Photo courtesy Texas Department of Transportation.
Truck traffic on FM 81 in the Eagle Ford Shale formation area.
The Eagle Ford shale’s development in Texas is growing stronger from increasing production, as crude oil growth overtakes natural gas production. And with more production comes more profitability, according to a new report by GlobalData, a business research company.
The shale’s liquid production has increased nearly sixfold, going from 10.8 million barrels of oil in 2010 to 57.5 million barrels in 2011. With almost 6,000 drilling permits distributed since the beginning of 2011, the total gross production from the Eagle Ford shale is expected to reach 207.3 million barrels in 2012, and stabilize at 1,386.3 million barrels in 2020, according to the report. But with that growth comes a price.
When hot temperatures cause evaporation, salt remains, and that increases the salinity of the water in Texas bays. “You definitely saw the salinities were really high [during the drought],” says Leslie Hartman, the Matagorda Bay ecosystem leader of the Texas Parks and Wildlife Department. “They were actually oceanic levels of salinity last year, and not all fish are comfortable when there’s that much salt in the water.” Bays like Matagorda, with a mix of fresh river water and salty ocean water, need a balanced mix of the two in order for fish and wildlife to thrive.
On the other hand, too much rainfall can cause pollution to run off into the rivers, and eventually threaten the state’s bays and beaches. Continue Reading →
“This is exactly the season that the generators have been preparing for for several months,” says ERCOT’ spokesperson Robbie Searcy. “All the power producers in Texas know that it’s most important to have all of their units available when we start seeing hot summer days in Texas.”
ERCOT said, however, that there should be sufficient power supplies available to avoid hitting emergency alerts that call for rolling outages. Continue Reading →
San Antonio may have to go into Stage 3 water restrictions soon.
Water levels are falling rapidly in the Edwards Aquifer in San Antonio, the primary source of water for municipal users in the region. In just two weeks, the levels have dropped 5 feet, and are projected to drop further. Victor Murphy, the Climate Program Manager for the National Weather Service Southern Region, says there’s even more cause for concern than last year.
“I would say by this weekend or by early next week, the level of the J-17 will be lower this year than last year,” Murphy says. “Not good.” The J-17 is a measurement of water pressure at a test well in San Antonio. If water levels continue to drop, the San Antonio Water System (SAWS) may need to implement stricter water restrictions.
“At 640 feet, that’s when SAWS kicks in their Stage 3 water restrictions,” Murphy said. “To my knowledge, they’ve never had to implement that.”
As of this morning, the well is reading 644.6 feet. “With little to no rain in the forecast over the next week and with triple digit temps looming on the horizon early next week, this level should continue to drop,” Murphy says. San Antonio has already seen more rainfall this year than all of last year combined, with above-average rainfall in May, but the levels continue to drop.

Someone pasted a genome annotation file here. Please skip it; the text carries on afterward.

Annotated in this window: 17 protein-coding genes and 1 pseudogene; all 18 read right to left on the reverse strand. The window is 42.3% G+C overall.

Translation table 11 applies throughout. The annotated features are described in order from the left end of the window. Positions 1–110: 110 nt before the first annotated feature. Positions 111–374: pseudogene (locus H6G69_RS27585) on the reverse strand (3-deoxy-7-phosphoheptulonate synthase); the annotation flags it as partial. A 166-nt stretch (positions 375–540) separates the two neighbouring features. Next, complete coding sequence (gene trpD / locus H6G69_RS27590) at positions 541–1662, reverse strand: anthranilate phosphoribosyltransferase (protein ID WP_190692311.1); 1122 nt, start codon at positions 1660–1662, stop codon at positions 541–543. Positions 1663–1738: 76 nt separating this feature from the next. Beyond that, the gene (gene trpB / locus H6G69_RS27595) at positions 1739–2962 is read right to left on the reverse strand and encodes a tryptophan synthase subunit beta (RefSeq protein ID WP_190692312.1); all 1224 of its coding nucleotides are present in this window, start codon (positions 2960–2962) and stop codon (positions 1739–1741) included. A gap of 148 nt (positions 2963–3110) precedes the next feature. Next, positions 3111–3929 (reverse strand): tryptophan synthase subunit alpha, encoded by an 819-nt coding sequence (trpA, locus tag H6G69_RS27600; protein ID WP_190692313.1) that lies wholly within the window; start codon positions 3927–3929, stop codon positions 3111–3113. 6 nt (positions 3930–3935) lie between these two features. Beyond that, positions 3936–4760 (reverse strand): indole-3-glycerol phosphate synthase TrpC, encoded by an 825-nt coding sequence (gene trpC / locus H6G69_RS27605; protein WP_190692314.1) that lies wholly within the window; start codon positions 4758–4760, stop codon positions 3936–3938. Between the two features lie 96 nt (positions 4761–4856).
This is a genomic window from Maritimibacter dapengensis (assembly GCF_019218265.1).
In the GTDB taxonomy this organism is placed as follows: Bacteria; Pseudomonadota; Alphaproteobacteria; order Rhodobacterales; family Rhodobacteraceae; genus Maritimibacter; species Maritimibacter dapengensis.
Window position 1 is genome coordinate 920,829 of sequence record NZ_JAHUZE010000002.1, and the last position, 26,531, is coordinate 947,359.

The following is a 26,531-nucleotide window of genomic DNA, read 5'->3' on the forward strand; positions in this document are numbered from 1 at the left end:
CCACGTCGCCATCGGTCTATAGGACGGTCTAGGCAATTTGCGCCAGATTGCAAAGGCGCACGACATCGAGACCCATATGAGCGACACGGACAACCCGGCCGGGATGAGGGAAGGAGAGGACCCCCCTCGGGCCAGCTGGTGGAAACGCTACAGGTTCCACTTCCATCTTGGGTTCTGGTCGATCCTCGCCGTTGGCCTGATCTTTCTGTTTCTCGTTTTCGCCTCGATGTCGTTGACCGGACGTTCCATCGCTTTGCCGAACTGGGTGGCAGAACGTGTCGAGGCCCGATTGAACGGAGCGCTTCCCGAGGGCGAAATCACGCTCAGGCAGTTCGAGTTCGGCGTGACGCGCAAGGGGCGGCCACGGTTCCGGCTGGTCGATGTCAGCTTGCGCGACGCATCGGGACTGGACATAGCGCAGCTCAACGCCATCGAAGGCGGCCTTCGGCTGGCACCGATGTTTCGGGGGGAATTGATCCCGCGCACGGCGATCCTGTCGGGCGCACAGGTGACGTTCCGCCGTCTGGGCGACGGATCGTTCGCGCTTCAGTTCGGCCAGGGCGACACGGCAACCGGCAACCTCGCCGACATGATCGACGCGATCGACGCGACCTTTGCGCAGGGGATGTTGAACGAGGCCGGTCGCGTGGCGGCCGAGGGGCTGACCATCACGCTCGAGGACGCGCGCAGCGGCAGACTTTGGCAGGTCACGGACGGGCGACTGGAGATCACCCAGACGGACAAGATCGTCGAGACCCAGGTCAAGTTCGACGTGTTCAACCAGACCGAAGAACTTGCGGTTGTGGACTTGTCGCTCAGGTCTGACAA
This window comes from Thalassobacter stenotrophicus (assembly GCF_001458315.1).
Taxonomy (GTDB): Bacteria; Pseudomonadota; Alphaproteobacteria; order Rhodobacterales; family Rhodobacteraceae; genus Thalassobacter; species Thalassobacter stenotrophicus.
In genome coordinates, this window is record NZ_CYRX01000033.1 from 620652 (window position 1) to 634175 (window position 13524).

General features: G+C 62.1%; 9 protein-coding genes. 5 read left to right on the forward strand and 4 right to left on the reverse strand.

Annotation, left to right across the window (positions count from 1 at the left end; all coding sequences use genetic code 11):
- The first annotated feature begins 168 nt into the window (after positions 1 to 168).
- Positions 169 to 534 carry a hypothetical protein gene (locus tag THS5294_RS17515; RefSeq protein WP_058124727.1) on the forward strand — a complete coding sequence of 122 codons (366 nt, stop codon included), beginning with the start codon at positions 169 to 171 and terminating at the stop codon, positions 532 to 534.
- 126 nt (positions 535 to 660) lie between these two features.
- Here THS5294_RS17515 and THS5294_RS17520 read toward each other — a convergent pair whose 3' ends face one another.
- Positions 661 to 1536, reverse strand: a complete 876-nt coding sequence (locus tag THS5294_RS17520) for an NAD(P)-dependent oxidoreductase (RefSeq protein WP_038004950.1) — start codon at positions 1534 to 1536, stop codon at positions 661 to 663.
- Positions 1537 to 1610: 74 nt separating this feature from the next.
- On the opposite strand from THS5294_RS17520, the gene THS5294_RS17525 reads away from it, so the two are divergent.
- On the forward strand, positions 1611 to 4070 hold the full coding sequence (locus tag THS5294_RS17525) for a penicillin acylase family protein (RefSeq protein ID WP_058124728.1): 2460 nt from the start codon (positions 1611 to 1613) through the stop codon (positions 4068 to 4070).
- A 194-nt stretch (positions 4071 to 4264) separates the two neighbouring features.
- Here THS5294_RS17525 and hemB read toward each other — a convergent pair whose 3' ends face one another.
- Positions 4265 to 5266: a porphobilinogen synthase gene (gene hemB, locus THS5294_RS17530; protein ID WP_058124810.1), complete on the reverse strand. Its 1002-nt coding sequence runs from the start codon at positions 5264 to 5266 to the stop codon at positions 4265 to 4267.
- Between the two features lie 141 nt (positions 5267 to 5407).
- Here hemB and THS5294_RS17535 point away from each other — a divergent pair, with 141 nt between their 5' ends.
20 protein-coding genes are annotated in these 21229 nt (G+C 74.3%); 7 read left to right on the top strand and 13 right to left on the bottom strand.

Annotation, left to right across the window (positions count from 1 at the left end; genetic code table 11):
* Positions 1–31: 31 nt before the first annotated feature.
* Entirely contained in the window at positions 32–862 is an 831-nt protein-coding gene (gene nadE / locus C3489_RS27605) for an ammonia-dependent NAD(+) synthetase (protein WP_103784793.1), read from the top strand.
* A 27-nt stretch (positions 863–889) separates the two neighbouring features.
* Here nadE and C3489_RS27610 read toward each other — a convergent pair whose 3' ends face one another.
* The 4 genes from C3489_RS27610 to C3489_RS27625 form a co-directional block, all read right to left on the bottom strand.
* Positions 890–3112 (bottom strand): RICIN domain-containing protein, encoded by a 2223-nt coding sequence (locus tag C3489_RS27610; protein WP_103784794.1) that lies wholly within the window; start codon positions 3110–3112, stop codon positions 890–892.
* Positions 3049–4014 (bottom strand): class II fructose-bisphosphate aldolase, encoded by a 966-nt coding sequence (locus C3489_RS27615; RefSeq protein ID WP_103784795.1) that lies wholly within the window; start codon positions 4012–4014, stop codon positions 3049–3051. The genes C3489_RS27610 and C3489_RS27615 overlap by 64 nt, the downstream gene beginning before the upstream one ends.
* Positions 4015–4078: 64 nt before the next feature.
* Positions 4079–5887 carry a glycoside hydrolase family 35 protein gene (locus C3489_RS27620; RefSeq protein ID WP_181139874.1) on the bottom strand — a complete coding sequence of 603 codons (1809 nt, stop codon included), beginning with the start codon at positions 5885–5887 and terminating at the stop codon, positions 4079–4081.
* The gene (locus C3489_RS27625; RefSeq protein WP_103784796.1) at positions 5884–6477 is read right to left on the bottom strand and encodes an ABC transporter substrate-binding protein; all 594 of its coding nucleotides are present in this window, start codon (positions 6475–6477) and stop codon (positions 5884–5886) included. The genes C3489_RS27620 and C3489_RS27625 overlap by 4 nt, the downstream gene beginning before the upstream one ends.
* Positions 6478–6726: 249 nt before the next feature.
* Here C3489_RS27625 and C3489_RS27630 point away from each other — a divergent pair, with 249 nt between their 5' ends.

The ERCOT headquarters in Taylor, TX. StateImpact Texas was given a tour of the facilities on June 6, 2012.
The ERCOT Grid Control Center at their headquarters in Taylor, TX. Controllers route electricity through over 40,000 circuit miles of high-voltage transmission wires.
Inside the ERCOT Grid Control Center at their headquarters in Taylor, TX. Human controllers can override computers if power is at risk.
When generators fail, controllers lean on large electricity users, like factories, that are paid to be ready to shut everything off at a moment’s notice.
Controllers monitor supply and demand to keep them perfectly balanced.
Controllers tweak the balance of supply and demand by activating backup generators.
Controllers make daily forecasts of the next day’s electric demand and supply down to every five minutes.
Controllers balance the need for power with the power given by their 550 generators in order to not waste resources.
Controllers look at wind and solar energy, which can vary the access of gatherable resources.
Controllers are in charge of monitoring every slight variation in power gathered, routed, and delivered to its 23 million consumers.
Controllers look at a distribution system so electricity can flow not just to consumers, but wherever it is needed most.
Imagine this: you’ve just gotten home from work. You worked right through lunch, as you often do, and now you just want to throw your pasta on the stove and relax in your air-conditioned home while you catch up with the news and… CLICK. Now your power’s out.
That frustration you just felt is exactly what the Electric Reliability Council of Texas (ERCOT), which manages the Texas Grid, is trying to prevent. However, it’s more complicated than just generating enough power for everyone.
StateImpact Texas got to see the ERCOT grid control center in person this week in order to get a better understanding of how blackouts are managed and limited. (You can see a slideshow of photos taken inside ERCOT above.) At the end of the day, it all comes down to a balance between load (demand for electricity) and generation of power. Continue Reading →
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